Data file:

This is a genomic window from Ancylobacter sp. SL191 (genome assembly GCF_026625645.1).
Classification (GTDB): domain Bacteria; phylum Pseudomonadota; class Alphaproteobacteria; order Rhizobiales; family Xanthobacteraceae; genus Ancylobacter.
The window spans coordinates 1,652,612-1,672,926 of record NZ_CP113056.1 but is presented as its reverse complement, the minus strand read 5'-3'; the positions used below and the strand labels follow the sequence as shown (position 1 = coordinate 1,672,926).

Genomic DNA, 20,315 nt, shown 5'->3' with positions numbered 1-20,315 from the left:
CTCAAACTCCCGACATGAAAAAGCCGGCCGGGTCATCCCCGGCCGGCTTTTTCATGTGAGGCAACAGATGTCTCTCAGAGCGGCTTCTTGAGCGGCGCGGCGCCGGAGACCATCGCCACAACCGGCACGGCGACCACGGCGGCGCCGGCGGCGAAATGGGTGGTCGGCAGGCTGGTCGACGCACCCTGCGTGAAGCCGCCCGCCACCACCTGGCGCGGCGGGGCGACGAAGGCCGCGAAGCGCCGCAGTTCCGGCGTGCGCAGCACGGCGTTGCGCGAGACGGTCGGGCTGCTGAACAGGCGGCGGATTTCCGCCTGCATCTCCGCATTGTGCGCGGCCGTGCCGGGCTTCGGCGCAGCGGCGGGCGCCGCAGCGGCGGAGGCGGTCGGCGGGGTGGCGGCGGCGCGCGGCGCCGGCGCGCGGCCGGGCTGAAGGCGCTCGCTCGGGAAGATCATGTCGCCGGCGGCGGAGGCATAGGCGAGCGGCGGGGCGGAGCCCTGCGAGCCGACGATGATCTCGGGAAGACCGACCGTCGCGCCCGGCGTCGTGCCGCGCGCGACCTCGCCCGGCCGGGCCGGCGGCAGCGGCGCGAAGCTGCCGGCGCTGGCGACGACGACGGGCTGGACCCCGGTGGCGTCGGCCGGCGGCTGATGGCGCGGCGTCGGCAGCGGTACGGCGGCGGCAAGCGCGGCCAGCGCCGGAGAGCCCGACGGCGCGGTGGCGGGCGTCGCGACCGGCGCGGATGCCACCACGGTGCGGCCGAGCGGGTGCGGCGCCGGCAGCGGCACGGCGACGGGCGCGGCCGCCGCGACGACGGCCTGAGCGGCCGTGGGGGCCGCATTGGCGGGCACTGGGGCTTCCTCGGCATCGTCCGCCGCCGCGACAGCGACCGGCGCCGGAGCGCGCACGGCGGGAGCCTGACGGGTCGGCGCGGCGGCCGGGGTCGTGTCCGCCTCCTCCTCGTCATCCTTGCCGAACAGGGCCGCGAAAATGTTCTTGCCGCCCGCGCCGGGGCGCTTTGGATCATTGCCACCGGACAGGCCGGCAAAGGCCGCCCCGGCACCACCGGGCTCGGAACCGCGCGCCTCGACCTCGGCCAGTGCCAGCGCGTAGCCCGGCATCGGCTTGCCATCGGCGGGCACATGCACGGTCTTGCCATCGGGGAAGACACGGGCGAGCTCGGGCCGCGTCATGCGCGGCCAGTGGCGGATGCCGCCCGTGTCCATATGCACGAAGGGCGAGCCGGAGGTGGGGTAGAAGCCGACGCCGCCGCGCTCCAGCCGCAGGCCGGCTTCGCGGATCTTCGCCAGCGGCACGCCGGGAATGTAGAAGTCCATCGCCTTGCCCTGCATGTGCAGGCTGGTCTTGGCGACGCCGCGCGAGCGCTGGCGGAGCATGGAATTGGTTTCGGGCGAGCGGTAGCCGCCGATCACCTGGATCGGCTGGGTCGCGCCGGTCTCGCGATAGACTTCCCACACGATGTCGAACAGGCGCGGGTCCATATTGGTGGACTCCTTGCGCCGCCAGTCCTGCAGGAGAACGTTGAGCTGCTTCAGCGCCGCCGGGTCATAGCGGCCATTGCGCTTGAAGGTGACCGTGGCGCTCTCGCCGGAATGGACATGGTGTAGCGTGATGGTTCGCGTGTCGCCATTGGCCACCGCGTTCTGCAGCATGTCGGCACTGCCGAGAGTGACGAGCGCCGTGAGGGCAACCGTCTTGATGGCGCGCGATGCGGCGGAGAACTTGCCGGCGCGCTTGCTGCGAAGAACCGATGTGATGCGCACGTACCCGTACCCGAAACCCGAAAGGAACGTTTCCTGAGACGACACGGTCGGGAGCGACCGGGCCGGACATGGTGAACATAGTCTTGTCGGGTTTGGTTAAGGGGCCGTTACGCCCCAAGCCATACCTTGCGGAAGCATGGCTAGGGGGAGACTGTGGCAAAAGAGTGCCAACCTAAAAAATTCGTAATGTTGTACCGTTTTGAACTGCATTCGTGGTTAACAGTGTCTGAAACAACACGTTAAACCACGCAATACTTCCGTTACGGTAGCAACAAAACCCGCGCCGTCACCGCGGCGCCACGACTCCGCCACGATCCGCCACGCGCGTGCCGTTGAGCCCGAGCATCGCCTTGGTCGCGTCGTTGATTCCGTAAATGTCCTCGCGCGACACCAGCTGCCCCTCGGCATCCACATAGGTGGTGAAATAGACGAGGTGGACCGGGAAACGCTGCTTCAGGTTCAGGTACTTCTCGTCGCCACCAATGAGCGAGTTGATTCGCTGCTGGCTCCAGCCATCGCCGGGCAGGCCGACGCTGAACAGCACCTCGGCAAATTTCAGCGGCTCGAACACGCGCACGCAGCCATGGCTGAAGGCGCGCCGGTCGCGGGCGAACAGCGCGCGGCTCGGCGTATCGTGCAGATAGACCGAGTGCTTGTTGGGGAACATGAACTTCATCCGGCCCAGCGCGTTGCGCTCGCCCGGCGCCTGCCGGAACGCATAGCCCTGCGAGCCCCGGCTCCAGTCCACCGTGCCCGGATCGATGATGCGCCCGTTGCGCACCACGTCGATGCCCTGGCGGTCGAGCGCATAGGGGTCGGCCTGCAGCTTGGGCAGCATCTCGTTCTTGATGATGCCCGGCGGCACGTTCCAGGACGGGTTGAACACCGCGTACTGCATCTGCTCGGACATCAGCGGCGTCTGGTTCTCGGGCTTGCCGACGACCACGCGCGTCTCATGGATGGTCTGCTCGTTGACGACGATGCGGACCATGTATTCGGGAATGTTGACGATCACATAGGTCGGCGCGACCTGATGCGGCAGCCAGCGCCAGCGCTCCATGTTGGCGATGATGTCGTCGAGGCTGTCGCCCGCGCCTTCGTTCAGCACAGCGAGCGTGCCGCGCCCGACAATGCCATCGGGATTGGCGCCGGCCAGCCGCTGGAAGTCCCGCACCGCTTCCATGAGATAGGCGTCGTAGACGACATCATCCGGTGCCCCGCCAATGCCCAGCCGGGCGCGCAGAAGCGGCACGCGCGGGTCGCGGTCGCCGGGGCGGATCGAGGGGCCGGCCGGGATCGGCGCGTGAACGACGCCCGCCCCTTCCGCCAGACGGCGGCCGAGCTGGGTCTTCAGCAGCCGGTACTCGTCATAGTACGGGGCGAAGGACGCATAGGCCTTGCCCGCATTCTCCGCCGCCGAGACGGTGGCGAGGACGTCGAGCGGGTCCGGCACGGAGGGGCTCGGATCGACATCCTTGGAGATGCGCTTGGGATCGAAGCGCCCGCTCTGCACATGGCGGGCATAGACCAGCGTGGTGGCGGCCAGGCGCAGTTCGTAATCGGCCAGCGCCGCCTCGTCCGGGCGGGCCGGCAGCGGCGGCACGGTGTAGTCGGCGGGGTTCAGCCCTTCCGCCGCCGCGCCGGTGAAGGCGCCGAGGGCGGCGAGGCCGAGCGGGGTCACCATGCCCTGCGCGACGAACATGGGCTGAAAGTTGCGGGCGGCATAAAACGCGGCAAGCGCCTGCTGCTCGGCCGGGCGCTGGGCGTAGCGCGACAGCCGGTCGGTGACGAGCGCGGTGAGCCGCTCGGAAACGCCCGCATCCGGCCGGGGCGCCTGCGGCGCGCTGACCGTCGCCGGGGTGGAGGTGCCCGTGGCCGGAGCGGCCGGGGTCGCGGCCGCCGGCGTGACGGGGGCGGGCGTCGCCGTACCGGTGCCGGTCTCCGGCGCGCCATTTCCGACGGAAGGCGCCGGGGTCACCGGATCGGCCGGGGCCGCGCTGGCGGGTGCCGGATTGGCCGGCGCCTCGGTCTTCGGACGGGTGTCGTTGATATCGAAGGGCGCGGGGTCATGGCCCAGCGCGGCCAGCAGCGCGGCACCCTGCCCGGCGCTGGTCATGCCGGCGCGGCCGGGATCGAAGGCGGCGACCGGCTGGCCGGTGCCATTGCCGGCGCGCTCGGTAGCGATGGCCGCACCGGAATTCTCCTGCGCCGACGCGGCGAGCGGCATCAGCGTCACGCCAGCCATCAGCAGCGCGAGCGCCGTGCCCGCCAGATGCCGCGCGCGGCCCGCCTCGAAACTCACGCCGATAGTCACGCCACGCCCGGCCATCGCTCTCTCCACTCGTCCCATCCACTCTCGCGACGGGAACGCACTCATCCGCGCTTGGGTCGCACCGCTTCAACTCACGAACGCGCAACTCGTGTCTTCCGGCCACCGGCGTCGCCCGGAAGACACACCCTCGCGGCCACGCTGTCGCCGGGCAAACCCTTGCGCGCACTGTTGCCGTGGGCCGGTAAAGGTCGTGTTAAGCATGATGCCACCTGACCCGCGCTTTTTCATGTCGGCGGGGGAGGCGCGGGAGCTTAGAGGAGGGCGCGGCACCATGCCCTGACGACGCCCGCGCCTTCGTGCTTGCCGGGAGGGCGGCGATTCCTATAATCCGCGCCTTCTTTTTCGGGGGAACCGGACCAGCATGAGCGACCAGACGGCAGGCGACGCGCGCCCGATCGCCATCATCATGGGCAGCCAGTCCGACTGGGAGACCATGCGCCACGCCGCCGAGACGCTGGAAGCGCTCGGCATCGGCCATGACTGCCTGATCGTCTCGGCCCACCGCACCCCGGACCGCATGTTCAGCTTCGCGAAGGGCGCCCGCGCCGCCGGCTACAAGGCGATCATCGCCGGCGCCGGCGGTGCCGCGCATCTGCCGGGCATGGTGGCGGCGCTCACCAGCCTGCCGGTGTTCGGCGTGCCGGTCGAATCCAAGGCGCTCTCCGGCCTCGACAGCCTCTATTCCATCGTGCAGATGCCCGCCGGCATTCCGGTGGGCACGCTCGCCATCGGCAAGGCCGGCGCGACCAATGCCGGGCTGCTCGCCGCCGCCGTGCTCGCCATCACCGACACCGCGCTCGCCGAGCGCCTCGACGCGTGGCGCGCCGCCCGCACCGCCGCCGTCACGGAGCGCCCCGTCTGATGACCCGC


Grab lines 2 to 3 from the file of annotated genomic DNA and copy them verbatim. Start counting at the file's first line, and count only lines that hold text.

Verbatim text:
Classification (GTDB): domain Bacteria; phylum Pseudomonadota; class Alphaproteobacteria; order Rhizobiales; family Xanthobacteraceae; genus Ancylobacter.
The window spans coordinates 1,652,612-1,672,926 of record NZ_CP113056.1 but is presented as its reverse complement, the minus strand read 5'-3'; the positions used below and the strand labels follow the sequence as shown (position 1 = coordinate 1,672,926).